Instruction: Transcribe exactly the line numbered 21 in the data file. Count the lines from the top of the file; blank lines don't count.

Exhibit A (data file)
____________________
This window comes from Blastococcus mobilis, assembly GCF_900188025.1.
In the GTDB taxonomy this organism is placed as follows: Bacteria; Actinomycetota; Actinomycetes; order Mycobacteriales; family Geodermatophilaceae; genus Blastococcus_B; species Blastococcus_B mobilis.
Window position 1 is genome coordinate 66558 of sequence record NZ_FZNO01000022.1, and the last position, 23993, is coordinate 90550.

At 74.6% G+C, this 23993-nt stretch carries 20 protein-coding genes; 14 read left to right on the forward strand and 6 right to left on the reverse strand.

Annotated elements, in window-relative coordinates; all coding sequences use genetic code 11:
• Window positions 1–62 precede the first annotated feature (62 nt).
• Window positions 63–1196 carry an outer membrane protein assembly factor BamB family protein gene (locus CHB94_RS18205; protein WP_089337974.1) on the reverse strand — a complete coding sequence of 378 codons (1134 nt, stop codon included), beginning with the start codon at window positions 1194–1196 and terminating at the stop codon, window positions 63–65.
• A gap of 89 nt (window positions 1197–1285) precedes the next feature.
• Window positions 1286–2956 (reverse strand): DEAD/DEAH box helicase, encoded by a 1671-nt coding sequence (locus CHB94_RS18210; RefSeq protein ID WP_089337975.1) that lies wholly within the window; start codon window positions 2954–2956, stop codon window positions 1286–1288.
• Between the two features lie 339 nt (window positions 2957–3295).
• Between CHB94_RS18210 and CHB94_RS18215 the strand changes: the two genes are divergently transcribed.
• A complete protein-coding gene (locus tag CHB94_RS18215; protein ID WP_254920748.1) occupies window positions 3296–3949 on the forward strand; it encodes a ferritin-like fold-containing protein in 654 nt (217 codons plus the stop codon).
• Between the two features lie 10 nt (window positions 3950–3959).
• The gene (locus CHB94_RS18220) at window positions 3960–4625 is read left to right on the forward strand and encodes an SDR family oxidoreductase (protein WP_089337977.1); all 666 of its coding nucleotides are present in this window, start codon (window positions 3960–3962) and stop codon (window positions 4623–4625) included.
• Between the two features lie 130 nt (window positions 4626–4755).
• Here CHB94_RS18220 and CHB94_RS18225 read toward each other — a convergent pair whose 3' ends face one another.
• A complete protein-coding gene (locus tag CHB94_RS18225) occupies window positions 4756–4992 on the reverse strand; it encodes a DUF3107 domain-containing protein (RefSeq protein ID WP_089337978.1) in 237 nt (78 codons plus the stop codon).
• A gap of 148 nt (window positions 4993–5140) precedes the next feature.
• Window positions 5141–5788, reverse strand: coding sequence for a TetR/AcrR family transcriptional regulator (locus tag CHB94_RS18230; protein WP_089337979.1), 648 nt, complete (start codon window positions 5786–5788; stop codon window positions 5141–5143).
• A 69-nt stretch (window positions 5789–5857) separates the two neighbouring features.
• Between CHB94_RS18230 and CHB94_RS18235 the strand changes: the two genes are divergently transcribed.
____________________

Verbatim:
• Between CHB94_RS18230 and CHB94_RS18235 the strand changes: the two genes are divergently transcribed.